CIDCO failed to recover damage dues, revenue share, development costs
The state-run CIDCO has failed to collect dues worth over Rs. 237 crore from the Navi Mumbai Special Economic Zone (NMSEZ) being developed by a consortium led by industrialist Mukesh Ambani’s Reliance Group. These are among the findings of the Comptroller and Auditor General’s report on Public Sector Undertakings for 2013.
The City and Industrial Development Corporation (CIDCO) is the nodal agency for the SEZ, which is being developed via Public Private Partnership mode. In 2003, CIDCO formed a Special Purpose Vehicle (SPV) with a private consortium to develop the SEZ on 2,140 hectares of land. CIDCO retained 26 per cent of the stake.
The consortium, which held 74 per cent of the stake, was formed by SKIL Infrastructure, Hiranandani Constructions and the Avinash Bhosale Infrastructure. Later, SKIL diluted its shareholding and the SPV came under the control of Reliance Industries Investment and Holding Pvt. Ltd. (RGIHPL), backed by Mr. Ambani. The SPV had the primary responsibility of developing the SEZ.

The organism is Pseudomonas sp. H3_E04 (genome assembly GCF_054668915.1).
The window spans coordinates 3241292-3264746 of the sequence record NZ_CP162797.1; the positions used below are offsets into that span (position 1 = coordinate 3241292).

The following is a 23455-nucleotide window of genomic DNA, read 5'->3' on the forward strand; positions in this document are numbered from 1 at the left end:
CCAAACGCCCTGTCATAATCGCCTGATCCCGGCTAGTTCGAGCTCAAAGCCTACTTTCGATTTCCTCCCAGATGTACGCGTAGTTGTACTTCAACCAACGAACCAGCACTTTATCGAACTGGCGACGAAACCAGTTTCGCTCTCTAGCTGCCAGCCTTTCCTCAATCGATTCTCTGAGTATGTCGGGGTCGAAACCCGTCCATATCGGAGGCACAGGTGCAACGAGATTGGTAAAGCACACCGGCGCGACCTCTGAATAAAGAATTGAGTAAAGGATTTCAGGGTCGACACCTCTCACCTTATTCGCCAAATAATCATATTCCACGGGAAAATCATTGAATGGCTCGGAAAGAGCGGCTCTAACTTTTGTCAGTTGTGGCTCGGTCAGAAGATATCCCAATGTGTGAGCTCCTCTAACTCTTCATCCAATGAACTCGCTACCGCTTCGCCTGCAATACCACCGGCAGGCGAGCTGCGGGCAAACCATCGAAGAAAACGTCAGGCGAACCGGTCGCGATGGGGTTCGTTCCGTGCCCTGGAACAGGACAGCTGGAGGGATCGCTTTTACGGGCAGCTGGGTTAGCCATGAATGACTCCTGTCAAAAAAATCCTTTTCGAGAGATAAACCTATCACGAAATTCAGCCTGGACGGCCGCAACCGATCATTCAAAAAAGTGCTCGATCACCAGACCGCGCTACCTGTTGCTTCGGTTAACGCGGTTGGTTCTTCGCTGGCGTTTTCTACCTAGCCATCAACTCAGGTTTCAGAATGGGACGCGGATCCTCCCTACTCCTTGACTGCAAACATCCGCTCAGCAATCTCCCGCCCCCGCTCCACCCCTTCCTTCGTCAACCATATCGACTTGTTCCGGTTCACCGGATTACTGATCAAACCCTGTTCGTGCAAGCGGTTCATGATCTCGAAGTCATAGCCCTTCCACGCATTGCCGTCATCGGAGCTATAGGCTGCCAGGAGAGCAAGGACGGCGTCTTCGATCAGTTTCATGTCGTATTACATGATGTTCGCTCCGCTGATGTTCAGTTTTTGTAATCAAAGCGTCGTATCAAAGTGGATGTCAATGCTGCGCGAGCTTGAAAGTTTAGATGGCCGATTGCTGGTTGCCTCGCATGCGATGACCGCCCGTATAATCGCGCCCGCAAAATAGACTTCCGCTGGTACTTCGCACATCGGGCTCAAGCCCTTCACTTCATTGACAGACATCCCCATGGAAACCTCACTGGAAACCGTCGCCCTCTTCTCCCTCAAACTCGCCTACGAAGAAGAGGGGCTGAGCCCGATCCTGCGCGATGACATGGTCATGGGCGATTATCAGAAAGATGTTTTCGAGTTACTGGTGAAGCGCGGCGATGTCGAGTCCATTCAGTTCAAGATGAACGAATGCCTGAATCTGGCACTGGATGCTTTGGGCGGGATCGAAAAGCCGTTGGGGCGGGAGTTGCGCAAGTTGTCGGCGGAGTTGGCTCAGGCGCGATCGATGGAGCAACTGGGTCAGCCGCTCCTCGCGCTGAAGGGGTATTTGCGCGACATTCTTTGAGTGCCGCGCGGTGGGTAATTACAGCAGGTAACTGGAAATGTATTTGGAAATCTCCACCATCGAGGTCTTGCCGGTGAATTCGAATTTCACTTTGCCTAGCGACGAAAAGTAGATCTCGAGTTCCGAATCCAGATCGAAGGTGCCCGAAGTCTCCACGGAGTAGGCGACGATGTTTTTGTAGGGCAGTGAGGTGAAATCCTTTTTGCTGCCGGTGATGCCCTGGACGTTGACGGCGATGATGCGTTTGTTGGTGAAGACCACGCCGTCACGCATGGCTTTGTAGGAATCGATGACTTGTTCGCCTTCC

RGIHPL did not respond when approached for comment on the CAG report. Reliance Industries officials said the firm did not belong to their group but was part of Mr. Ambani’s personal investments.
The CAG report said the SPV repeatedly failed to meet its development deadlines and asked for extensions. However, the contract with CIDCO specified that extensions would come after payment of steep damage charges. The consortium argued that the global recession had impacted the marketability of the SEZ and that it had missed out on financial incentives in the absence of a Maharashtra SEZ Act.
The State government ended up revising the project’s milestones but did not recover damage charges. “The milestones for development activities was revised without recovery of damage charges which worked out to Rs.103.02 crores,” the CAG report said.
The CAG report also said that CIDCO failed to recover revenue and interest worth Rs 123.44 crore from the developer. According to the contract, the SPV was to pay a proportion of the revenue of the SEZ to CIDCO once it started generating revenue.
However, the project had not begun by 2013, and the only revenue it was generating was interest from fixed deposits. .
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